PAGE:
Off-axis effects on the multipulse structure of sperm whale usual clicks with implications for sound production

W M X Zimmer, P T Madsen, V Teloni, M P Johnson, P L Tyack

Research output: Contribution to journalArticlepeer-review

49 Citations (Scopus)

Abstract

Sperm whales (Physeter macrocephalus) produce multipulsed clicks with their hypertrophied nasal complex. The currently accepted view of the sound generation process is based on the click structure measured directly in front of, or behind, the whale where regular interpulse intervals (IPIs) are found between successive pulses in the click. Most sperm whales, however, are recorded with the whale in an unknown orientation with respect to the hydrophone where the multipulse structure and the IPI do not conform to a regular pulse pattern. By combining far-field recordings of usual clicks with acoustic and orientation information measured by a tag on the clicking whale, we analyzed clicks from known aspects to the whale. We show that a geometric model based on the bent horn theory for sound production can explain the varying off-axis multipulse structure. Some of the sound energy that is reflected off the frontal sac radiates directly into the water creating an intermediate pulse p1/2 seen in off-axis recordings. The powerful p1 sonar pulse exits the front of the junk as predicted by the bent-horn model, showing that the junk of the sperm whale nasal complex is both anatomically and functionally homologous to the melon of smaller toothed whales. (c) 2005 Acoustical Society of America.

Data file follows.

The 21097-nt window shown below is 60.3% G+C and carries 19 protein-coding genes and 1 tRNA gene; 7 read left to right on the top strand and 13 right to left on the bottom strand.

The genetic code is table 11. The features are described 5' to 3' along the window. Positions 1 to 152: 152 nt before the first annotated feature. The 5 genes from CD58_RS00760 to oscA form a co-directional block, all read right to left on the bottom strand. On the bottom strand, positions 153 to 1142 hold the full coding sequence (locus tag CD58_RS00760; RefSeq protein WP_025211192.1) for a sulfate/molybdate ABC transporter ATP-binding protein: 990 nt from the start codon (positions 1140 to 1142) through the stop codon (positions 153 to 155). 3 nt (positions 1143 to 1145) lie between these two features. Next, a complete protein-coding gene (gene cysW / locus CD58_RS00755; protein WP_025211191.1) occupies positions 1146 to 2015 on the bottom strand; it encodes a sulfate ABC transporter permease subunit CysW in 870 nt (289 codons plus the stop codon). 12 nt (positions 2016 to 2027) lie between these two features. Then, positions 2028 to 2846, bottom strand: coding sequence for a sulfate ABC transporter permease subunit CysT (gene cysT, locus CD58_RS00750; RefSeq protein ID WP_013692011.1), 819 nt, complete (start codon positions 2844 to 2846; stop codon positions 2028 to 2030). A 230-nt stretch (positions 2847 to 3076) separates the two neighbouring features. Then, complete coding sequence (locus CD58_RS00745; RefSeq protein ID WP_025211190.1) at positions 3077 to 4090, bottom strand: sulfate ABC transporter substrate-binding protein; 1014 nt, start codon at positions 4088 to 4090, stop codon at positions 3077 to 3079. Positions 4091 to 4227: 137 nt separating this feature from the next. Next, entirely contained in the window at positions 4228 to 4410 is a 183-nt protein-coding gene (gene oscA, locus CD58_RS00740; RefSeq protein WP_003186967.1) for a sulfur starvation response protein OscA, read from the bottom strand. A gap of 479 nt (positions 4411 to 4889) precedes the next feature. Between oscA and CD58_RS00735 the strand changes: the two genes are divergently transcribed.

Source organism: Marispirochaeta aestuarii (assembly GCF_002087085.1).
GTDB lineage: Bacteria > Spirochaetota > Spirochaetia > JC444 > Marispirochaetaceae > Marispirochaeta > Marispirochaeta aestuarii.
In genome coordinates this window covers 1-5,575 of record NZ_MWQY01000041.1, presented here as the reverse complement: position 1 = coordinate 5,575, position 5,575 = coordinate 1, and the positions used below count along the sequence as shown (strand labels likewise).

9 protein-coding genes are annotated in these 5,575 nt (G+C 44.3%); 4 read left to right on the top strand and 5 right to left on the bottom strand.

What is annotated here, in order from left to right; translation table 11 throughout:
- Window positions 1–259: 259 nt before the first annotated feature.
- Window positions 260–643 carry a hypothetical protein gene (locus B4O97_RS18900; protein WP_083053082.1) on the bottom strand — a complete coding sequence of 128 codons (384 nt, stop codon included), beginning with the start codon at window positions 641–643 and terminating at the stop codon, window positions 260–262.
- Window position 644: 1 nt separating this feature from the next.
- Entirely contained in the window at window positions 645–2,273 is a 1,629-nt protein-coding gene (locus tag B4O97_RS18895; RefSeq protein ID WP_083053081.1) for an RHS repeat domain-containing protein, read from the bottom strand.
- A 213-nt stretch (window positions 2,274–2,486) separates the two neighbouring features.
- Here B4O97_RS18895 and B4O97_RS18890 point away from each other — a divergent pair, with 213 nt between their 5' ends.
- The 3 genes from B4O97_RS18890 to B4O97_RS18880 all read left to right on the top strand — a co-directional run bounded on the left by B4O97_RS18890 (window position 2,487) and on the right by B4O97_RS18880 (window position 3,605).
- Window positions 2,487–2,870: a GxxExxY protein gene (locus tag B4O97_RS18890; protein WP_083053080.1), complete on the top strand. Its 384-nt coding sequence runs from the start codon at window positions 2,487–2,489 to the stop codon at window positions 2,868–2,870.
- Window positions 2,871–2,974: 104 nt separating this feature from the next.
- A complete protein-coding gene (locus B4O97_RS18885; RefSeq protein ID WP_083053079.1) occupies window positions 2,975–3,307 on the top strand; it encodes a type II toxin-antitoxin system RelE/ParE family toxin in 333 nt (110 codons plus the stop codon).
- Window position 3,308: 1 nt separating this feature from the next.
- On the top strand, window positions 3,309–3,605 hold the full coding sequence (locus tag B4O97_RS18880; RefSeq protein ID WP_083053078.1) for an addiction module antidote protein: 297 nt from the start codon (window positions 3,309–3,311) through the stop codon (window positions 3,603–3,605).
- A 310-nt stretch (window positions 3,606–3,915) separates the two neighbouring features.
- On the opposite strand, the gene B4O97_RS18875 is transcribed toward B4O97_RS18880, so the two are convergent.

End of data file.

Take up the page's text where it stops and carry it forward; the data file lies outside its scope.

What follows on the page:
Original languageEnglish
Pages (from-to)3337-3345
Number of pages9
JournalJournal of the Acoustical Society of America
Volume118
Issue number5
DOIs
Publication statusPublished - Nov 2005

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